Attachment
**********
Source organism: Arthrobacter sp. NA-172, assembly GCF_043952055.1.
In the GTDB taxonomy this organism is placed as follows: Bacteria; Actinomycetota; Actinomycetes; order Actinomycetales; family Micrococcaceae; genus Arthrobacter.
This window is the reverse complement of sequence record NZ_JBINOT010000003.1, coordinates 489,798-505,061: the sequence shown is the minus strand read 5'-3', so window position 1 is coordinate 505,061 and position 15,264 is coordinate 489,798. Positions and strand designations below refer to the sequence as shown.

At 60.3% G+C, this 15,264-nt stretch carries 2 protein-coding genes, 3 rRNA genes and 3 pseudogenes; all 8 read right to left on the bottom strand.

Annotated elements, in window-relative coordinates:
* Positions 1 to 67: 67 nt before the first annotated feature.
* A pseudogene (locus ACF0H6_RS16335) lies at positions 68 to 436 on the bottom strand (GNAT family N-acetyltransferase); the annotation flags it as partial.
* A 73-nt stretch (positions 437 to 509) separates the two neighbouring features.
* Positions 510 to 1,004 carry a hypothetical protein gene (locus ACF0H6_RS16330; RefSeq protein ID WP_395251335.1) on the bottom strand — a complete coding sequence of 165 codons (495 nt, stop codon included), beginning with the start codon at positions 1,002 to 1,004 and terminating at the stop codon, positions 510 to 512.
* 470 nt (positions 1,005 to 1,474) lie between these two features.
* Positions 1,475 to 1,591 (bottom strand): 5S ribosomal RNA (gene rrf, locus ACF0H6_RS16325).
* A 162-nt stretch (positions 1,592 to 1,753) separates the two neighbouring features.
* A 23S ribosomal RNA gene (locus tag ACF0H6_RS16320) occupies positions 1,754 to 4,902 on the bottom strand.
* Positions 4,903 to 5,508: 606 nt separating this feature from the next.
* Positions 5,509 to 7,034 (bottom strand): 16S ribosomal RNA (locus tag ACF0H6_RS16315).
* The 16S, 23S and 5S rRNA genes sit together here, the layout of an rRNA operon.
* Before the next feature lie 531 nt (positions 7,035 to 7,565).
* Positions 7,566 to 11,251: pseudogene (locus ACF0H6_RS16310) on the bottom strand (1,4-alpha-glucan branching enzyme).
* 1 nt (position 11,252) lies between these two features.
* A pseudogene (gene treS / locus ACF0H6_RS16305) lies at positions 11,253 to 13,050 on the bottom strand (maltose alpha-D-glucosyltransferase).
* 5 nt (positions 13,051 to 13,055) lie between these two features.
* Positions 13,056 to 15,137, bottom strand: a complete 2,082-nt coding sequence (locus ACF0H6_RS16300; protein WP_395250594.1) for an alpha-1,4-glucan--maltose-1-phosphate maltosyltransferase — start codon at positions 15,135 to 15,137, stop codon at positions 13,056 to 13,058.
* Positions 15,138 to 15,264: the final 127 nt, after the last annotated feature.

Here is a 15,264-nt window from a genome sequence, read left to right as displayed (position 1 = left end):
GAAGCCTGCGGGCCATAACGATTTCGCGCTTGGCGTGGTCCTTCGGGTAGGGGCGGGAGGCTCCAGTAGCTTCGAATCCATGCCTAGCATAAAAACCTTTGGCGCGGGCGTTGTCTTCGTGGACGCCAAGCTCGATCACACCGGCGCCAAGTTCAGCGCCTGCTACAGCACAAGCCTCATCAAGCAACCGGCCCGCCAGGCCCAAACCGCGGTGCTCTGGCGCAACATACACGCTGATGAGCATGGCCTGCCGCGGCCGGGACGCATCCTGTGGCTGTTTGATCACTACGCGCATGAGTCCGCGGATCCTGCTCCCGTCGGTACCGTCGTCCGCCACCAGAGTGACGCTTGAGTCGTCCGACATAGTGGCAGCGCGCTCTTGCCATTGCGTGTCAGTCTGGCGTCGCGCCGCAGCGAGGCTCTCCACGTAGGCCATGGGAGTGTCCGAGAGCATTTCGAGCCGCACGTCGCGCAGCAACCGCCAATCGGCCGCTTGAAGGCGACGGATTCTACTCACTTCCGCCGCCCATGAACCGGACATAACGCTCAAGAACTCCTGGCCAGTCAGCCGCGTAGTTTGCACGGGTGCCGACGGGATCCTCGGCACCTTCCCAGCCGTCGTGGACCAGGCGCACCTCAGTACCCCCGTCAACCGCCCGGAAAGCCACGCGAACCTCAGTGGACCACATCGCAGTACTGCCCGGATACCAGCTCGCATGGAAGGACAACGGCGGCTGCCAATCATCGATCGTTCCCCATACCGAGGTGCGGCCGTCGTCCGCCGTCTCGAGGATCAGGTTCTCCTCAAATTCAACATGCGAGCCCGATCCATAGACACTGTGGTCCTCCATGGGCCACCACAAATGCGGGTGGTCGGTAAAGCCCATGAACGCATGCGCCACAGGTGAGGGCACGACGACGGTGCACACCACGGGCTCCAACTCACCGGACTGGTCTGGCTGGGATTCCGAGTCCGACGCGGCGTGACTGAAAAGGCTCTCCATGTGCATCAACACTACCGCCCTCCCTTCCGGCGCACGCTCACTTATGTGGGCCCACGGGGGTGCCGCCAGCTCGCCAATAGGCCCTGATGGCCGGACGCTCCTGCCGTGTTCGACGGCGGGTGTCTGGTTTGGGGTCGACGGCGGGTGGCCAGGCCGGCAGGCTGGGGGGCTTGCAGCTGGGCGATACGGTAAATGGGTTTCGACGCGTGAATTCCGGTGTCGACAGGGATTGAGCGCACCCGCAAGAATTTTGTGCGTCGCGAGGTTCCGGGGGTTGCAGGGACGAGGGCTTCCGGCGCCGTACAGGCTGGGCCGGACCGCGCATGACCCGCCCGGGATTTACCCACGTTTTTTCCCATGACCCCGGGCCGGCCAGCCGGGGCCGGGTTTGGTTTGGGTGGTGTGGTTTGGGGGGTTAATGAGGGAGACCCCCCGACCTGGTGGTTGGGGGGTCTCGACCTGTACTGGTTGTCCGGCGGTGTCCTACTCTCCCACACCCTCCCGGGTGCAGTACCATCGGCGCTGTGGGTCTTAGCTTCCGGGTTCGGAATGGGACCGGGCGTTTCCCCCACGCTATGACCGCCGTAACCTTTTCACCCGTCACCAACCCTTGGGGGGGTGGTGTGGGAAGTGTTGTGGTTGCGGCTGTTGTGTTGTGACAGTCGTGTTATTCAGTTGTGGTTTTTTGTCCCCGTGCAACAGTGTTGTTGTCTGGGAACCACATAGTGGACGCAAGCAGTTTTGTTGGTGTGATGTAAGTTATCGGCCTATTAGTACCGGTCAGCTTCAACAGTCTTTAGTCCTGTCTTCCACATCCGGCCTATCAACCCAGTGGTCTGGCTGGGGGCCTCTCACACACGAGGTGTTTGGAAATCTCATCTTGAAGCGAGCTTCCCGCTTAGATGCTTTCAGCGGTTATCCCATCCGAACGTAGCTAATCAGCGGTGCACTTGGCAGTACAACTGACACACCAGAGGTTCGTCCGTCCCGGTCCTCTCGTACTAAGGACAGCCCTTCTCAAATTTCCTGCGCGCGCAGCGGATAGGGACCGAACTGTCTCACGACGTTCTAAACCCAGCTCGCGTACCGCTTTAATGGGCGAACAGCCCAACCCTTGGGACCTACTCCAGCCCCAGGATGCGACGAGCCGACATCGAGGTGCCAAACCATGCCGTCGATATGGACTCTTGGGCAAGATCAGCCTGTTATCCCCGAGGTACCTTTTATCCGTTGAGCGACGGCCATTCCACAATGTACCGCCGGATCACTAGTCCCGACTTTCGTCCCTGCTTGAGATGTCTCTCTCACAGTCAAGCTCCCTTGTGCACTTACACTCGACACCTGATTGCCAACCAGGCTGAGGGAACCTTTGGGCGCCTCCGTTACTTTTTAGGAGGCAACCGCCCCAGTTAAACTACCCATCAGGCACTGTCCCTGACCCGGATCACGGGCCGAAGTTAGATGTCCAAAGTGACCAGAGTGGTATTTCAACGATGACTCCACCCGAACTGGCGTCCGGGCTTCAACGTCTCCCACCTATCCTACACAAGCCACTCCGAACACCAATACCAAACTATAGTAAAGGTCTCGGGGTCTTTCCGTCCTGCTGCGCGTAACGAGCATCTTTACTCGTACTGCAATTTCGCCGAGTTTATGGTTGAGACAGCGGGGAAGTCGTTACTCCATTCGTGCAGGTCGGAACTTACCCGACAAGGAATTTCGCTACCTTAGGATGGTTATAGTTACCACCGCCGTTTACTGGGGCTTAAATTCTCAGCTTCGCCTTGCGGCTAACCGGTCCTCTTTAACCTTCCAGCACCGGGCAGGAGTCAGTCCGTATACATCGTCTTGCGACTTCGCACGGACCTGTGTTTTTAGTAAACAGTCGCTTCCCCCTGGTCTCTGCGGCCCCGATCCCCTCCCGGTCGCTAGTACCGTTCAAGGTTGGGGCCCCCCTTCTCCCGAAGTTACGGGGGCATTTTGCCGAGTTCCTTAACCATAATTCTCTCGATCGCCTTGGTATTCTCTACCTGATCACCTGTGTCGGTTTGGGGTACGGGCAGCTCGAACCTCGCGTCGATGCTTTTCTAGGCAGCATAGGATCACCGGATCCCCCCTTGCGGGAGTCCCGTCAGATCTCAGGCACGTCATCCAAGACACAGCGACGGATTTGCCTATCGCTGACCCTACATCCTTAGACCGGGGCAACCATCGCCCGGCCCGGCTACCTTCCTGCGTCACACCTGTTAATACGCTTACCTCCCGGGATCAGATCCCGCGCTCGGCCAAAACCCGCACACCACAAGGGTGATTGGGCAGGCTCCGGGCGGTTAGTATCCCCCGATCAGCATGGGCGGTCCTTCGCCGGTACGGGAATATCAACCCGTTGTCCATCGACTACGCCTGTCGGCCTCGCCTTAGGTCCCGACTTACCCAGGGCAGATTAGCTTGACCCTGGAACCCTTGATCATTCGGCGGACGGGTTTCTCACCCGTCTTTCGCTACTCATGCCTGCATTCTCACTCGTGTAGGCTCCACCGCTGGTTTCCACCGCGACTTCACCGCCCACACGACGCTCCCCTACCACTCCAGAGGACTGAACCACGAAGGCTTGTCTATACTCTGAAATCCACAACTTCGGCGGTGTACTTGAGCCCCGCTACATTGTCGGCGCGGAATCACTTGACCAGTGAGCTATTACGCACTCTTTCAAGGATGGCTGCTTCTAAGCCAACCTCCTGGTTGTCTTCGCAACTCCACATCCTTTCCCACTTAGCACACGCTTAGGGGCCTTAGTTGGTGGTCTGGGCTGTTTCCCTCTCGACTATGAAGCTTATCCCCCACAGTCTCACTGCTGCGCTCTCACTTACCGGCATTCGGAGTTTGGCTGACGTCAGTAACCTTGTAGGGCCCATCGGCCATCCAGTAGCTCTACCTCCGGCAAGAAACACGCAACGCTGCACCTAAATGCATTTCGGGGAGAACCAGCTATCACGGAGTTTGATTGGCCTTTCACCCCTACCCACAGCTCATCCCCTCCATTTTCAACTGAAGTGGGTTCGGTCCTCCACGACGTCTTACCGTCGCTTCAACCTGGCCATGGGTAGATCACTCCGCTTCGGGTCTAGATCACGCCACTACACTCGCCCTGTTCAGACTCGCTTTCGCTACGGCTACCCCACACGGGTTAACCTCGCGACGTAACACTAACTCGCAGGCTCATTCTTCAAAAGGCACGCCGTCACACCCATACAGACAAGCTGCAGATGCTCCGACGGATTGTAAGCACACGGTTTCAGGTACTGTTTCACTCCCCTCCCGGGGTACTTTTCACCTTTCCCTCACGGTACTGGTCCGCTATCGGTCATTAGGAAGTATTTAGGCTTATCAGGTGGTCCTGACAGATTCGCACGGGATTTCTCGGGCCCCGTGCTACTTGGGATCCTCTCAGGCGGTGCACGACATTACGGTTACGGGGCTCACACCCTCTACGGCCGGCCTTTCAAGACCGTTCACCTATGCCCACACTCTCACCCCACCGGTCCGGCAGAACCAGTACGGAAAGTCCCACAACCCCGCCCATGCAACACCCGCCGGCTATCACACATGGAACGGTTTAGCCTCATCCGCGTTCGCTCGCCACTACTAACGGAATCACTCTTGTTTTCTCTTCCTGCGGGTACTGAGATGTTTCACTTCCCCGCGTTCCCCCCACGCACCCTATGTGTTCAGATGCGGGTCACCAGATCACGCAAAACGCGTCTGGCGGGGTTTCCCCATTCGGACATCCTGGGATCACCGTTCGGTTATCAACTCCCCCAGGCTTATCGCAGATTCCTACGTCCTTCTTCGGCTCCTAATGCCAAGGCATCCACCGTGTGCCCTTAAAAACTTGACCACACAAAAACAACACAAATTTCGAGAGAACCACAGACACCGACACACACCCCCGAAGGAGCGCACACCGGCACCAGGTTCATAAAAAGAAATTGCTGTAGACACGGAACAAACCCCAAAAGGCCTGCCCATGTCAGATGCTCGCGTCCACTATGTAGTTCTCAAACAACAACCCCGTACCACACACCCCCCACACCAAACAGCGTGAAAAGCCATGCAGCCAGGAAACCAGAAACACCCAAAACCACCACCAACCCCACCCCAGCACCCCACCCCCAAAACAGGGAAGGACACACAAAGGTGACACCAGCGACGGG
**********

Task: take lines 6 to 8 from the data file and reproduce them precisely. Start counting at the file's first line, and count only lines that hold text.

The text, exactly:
* Positions 1 to 67: 67 nt before the first annotated feature.
* A pseudogene (locus ACF0H6_RS16335) lies at positions 68 to 436 on the bottom strand (GNAT family N-acetyltransferase); the annotation flags it as partial.
* A 73-nt stretch (positions 437 to 509) separates the two neighbouring features.